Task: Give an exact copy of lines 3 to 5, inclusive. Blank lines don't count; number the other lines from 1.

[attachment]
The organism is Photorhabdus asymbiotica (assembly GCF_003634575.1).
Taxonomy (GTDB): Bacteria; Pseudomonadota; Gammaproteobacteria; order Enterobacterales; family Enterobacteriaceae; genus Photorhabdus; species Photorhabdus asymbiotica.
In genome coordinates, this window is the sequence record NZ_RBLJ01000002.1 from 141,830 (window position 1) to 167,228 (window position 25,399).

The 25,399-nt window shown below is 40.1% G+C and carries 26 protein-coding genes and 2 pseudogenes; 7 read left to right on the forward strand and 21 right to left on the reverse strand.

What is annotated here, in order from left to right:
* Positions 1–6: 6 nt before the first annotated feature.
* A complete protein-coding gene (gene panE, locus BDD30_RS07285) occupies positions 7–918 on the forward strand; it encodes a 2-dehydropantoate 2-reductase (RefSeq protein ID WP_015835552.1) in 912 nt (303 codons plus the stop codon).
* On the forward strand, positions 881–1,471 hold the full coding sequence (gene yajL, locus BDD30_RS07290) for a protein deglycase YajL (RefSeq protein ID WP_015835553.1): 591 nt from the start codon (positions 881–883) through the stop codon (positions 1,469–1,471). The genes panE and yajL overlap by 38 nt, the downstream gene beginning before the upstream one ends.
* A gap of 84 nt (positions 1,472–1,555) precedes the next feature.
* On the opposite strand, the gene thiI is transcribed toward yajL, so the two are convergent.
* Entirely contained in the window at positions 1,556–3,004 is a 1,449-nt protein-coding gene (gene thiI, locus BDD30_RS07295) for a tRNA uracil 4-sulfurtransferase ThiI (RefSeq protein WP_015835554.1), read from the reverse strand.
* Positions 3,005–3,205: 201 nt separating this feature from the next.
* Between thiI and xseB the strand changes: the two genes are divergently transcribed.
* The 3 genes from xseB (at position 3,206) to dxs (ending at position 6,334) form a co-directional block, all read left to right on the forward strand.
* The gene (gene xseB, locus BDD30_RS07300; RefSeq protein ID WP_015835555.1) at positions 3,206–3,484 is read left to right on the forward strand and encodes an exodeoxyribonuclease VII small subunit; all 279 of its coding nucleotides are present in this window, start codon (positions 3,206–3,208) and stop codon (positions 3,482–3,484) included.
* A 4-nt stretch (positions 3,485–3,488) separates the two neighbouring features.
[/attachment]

In genome coordinates, this window is the sequence record NZ_RBLJ01000002.1 from 141,830 (window position 1) to 167,228 (window position 25,399).

The 25,399-nt window shown below is 40.1% G+C and carries 26 protein-coding genes and 2 pseudogenes; 7 read left to right on the forward strand and 21 right to left on the reverse strand.

What is annotated here, in order from left to right: